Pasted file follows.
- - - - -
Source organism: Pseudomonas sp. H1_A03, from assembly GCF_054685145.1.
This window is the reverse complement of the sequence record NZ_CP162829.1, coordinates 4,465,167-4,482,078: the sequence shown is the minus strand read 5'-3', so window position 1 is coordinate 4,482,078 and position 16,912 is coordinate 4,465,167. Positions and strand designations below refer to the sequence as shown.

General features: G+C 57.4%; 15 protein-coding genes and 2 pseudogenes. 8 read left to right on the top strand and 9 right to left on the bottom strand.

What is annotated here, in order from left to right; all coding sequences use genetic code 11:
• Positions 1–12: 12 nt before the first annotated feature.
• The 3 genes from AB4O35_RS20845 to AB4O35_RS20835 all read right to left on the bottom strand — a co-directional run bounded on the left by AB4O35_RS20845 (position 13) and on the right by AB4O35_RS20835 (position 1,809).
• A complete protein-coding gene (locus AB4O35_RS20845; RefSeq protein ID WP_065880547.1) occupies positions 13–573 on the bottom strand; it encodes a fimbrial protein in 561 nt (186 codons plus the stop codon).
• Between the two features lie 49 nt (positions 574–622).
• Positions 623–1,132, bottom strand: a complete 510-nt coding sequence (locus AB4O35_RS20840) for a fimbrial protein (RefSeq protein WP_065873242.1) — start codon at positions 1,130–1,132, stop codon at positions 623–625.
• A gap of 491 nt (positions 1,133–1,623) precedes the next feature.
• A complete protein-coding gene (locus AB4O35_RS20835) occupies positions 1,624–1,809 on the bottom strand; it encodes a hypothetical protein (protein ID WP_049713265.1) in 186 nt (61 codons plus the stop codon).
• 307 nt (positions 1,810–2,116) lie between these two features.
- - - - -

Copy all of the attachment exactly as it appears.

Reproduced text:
Source organism: Pseudomonas sp. H1_A03, from assembly GCF_054685145.1.
This window is the reverse complement of the sequence record NZ_CP162829.1, coordinates 4,465,167-4,482,078: the sequence shown is the minus strand read 5'-3', so window position 1 is coordinate 4,482,078 and position 16,912 is coordinate 4,465,167. Positions and strand designations below refer to the sequence as shown.

General features: G+C 57.4%; 15 protein-coding genes and 2 pseudogenes. 8 read left to right on the top strand and 9 right to left on the bottom strand.

What is annotated here, in order from left to right; all coding sequences use genetic code 11:
• Positions 1–12: 12 nt before the first annotated feature.
• The 3 genes from AB4O35_RS20845 to AB4O35_RS20835 all read right to left on the bottom strand — a co-directional run bounded on the left by AB4O35_RS20845 (position 13) and on the right by AB4O35_RS20835 (position 1,809).
• A complete protein-coding gene (locus AB4O35_RS20845; RefSeq protein ID WP_065880547.1) occupies positions 13–573 on the bottom strand; it encodes a fimbrial protein in 561 nt (186 codons plus the stop codon).
• Between the two features lie 49 nt (positions 574–622).
• Positions 623–1,132, bottom strand: a complete 510-nt coding sequence (locus AB4O35_RS20840) for a fimbrial protein (RefSeq protein WP_065873242.1) — start codon at positions 1,130–1,132, stop codon at positions 623–625.
• A gap of 491 nt (positions 1,133–1,623) precedes the next feature.
• A complete protein-coding gene (locus AB4O35_RS20835) occupies positions 1,624–1,809 on the bottom strand; it encodes a hypothetical protein (protein ID WP_049713265.1) in 186 nt (61 codons plus the stop codon).
• 307 nt (positions 1,810–2,116) lie between these two features.